Cheshire and Merseyside receives in excess of 21,000 TWW Lower GI referrals each year and this is increasing. Demand on endoscopy and colorectal services means it is increasingly important to utilise less invasive tests that can rule out cancer, improve early detection, patient experience and outcomes as well as enabling targeted use of limited diagnostic capacity.

Therefore, in November 2020, FIT was also identified as a key diagnostic test to clinically prioritise patients on the endoscopy symptomatic and surveillance backlog, the size of which was significant because of the pandemic.

In April 2021, this went live in six trusts following mobilisation in January 2021 and collaboration between all parties working on the FIT rollout.

This makes the best use of resources, including more effective use of endoscopy capacity, by supporting systems to avoid unnecessary colonoscopies and other investigations, potentially reducing number of endoscopies needed.

National modelling cites the potential for 25% reduction in endoscopies in Cheshire and Merseyside now the pathway has been implemented, enabling cost avoidance of an estimated £3.5m per year, due to a single FIT costing approximately £15 compared to the cost of £513 per colonoscopy.

ash bassi.gifDr Ash Bassi, Consultant Gastroenterologist, at St Helens & Knowsley Teaching Hospitals NHS Trust, pictured right, said: “FIT tests are a sensitive and easy to do test which helps to detect blood in the stool samples and can be an early indicator of bowel cancer.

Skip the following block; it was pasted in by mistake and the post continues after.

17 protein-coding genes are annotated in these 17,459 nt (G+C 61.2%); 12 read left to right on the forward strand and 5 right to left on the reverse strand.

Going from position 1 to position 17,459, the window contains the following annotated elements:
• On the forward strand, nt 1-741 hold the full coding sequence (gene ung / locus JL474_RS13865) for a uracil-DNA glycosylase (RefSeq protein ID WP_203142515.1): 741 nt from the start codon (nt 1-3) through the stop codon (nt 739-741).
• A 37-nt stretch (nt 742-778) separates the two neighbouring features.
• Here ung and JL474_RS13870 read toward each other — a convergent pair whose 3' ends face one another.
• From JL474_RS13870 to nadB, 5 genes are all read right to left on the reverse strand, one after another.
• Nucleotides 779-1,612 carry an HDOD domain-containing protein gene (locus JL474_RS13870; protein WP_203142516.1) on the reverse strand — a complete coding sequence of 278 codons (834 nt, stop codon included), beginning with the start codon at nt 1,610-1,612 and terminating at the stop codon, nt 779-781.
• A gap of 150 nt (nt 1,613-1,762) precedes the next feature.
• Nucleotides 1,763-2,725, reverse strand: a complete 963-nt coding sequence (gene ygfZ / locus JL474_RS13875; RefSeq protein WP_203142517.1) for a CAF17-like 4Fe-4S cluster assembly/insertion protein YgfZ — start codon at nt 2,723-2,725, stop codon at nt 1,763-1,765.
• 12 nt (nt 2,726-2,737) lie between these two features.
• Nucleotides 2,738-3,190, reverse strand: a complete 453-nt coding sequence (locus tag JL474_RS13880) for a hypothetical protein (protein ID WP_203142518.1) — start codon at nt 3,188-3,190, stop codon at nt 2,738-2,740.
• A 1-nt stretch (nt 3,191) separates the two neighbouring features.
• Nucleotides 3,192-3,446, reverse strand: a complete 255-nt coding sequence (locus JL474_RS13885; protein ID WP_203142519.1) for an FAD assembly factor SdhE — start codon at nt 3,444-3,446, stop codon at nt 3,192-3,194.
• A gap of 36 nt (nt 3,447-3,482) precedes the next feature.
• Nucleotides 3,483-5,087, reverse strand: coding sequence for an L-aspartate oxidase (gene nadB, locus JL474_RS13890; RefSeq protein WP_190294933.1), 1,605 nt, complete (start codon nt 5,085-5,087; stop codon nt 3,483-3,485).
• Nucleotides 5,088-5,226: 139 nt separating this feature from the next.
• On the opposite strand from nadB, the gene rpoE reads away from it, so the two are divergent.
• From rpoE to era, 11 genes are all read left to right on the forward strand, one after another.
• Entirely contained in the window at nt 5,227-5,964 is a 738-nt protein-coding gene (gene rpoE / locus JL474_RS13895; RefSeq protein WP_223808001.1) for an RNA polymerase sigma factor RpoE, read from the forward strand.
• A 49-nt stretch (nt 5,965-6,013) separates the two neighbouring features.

“FIT affords the opportunity to identify the most appropriate patients in whom urgent colonoscopy can be justified to target and detect cancer earlier. It also allows identifying patients in the low risk group in whom any endoscopy was avoided due to the excellent negative predictive value of this test.

“FIT for symptomatic patients was successfully piloted in St Helens, Knowsley, Warrington and Halton in collaboration with CMCA to allow the test to be done before referring for assessment for colorectal cancer in adults in low-risk (DG30) and high-risk (NG12) cases with lower GI symptoms. 

“As the COVID crisis hit, this was then rolled out across Cheshire and Merseyside at breakneck speed. The test was used as a triaging tool to potentially rule out cancer and avoid colonoscopy in 75% of symptomatic patients.

“This clinically and cost effective strategy for triaging helped to shorten the diagnostic pathway,  detect cancer earlier, increased endoscopy capacity and avoided unnecessary invasive tests.

“The FIT programme has since been expanded to provide safety netting for patients on the backlog for colonoscopy surveillance.”

The approach to implementation of the project can be readily replicated, and has been within Cheshire and Merseyside to support implementation of optimal timed cancer pathways and rapid diagnostic services.

The project to roll out FIT as a diagnostic tool across Cheshire and Merseyside has shown that utilising leadership and partnership working across multiple organisations and networks can have a demonstrable impact in a short time period.

By working together, we can achieve and overcome challenges in incredibly testing times.

You can find out more about NHS Bowel Screening and FIT at this website: